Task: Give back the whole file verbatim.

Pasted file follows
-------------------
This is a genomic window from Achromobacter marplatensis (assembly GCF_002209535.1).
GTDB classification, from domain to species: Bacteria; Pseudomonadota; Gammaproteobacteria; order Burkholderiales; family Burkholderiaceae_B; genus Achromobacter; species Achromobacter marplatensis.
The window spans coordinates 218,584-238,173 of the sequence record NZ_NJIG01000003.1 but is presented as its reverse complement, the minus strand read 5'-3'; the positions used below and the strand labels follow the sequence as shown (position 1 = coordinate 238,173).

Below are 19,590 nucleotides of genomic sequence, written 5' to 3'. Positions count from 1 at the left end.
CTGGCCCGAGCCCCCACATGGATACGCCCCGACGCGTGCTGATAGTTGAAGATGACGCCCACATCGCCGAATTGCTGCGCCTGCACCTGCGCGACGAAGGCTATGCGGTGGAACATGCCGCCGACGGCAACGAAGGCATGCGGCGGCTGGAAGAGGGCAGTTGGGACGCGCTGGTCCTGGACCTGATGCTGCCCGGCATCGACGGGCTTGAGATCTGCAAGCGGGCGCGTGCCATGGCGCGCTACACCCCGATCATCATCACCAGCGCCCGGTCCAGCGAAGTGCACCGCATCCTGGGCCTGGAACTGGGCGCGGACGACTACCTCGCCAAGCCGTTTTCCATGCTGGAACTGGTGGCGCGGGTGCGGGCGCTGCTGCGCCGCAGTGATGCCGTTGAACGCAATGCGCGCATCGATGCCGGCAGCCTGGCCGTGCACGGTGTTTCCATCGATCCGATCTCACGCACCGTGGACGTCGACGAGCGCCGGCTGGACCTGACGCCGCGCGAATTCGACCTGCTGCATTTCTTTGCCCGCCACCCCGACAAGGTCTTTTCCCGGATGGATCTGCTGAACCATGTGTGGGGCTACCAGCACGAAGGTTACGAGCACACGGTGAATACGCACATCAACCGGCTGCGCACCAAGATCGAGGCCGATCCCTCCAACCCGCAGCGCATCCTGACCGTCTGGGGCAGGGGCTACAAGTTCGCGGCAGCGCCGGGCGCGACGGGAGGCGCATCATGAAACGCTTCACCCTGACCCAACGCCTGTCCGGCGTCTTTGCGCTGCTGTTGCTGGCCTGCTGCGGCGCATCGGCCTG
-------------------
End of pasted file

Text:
This is a genomic window from Achromobacter marplatensis (assembly GCF_002209535.1).
GTDB classification, from domain to species: Bacteria; Pseudomonadota; Gammaproteobacteria; order Burkholderiales; family Burkholderiaceae_B; genus Achromobacter; species Achromobacter marplatensis.
The window spans coordinates 218,584-238,173 of the sequence record NZ_NJIG01000003.1 but is presented as its reverse complement, the minus strand read 5'-3'; the positions used below and the strand labels follow the sequence as shown (position 1 = coordinate 238,173).

Below are 19,590 nucleotides of genomic sequence, written 5' to 3'. Positions count from 1 at the left end.
CTGGCCCGAGCCCCCACATGGATACGCCCCGACGCGTGCTGATAGTTGAAGATGACGCCCACATCGCCGAATTGCTGCGCCTGCACCTGCGCGACGAAGGCTATGCGGTGGAACATGCCGCCGACGGCAACGAAGGCATGCGGCGGCTGGAAGAGGGCAGTTGGGACGCGCTGGTCCTGGACCTGATGCTGCCCGGCATCGACGGGCTTGAGATCTGCAAGCGGGCGCGTGCCATGGCGCGCTACACCCCGATCATCATCACCAGCGCCCGGTCCAGCGAAGTGCACCGCATCCTGGGCCTGGAACTGGGCGCGGACGACTACCTCGCCAAGCCGTTTTCCATGCTGGAACTGGTGGCGCGGGTGCGGGCGCTGCTGCGCCGCAGTGATGCCGTTGAACGCAATGCGCGCATCGATGCCGGCAGCCTGGCCGTGCACGGTGTTTCCATCGATCCGATCTCACGCACCGTGGACGTCGACGAGCGCCGGCTGGACCTGACGCCGCGCGAATTCGACCTGCTGCATTTCTTTGCCCGCCACCCCGACAAGGTCTTTTCCCGGATGGATCTGCTGAACCATGTGTGGGGCTACCAGCACGAAGGTTACGAGCACACGGTGAATACGCACATCAACCGGCTGCGCACCAAGATCGAGGCCGATCCCTCCAACCCGCAGCGCATCCTGACCGTCTGGGGCAGGGGCTACAAGTTCGCGGCAGCGCCGGGCGCGACGGGAGGCGCATCATGAAACGCTTCACCCTGACCCAACGCCTGTCCGGCGTCTTTGCGCTGCTGTTGCTGGCCTGCTGCGGCGCATCGGCCTG